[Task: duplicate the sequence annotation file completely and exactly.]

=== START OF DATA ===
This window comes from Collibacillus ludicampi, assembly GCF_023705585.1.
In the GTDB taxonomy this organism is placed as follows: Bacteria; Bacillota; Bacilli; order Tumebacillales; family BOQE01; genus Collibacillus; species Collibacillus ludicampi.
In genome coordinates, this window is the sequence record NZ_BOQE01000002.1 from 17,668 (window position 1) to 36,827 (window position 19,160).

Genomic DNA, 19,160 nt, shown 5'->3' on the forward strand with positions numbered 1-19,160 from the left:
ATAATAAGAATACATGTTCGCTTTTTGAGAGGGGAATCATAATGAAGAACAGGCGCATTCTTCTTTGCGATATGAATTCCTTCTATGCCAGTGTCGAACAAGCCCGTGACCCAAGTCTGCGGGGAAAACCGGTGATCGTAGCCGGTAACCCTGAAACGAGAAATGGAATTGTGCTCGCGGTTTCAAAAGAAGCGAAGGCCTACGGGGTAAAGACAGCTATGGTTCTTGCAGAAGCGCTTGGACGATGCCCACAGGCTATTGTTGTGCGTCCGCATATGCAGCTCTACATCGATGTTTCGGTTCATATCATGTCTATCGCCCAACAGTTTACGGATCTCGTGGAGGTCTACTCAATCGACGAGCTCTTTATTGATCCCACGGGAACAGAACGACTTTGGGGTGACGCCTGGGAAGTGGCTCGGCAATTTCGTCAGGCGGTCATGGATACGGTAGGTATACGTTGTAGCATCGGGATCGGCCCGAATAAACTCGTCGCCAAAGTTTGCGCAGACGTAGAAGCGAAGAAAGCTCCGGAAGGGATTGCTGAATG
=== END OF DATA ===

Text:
This window comes from Collibacillus ludicampi, assembly GCF_023705585.1.
In the GTDB taxonomy this organism is placed as follows: Bacteria; Bacillota; Bacilli; order Tumebacillales; family BOQE01; genus Collibacillus; species Collibacillus ludicampi.
In genome coordinates, this window is the sequence record NZ_BOQE01000002.1 from 17,668 (window position 1) to 36,827 (window position 19,160).

Genomic DNA, 19,160 nt, shown 5'->3' on the forward strand with positions numbered 1-19,160 from the left:
ATAATAAGAATACATGTTCGCTTTTTGAGAGGGGAATCATAATGAAGAACAGGCGCATTCTTCTTTGCGATATGAATTCCTTCTATGCCAGTGTCGAACAAGCCCGTGACCCAAGTCTGCGGGGAAAACCGGTGATCGTAGCCGGTAACCCTGAAACGAGAAATGGAATTGTGCTCGCGGTTTCAAAAGAAGCGAAGGCCTACGGGGTAAAGACAGCTATGGTTCTTGCAGAAGCGCTTGGACGATGCCCACAGGCTATTGTTGTGCGTCCGCATATGCAGCTCTACATCGATGTTTCGGTTCATATCATGTCTATCGCCCAACAGTTTACGGATCTCGTGGAGGTCTACTCAATCGACGAGCTCTTTATTGATCCCACGGGAACAGAACGACTTTGGGGTGACGCCTGGGAAGTGGCTCGGCAATTTCGTCAGGCGGTCATGGATACGGTAGGTATACGTTGTAGCATCGGGATCGGCCCGAATAAACTCGTCGCCAAAGTTTGCGCAGACGTAGAAGCGAAGAAAGCTCCGGAAGGGATTGCTGAATG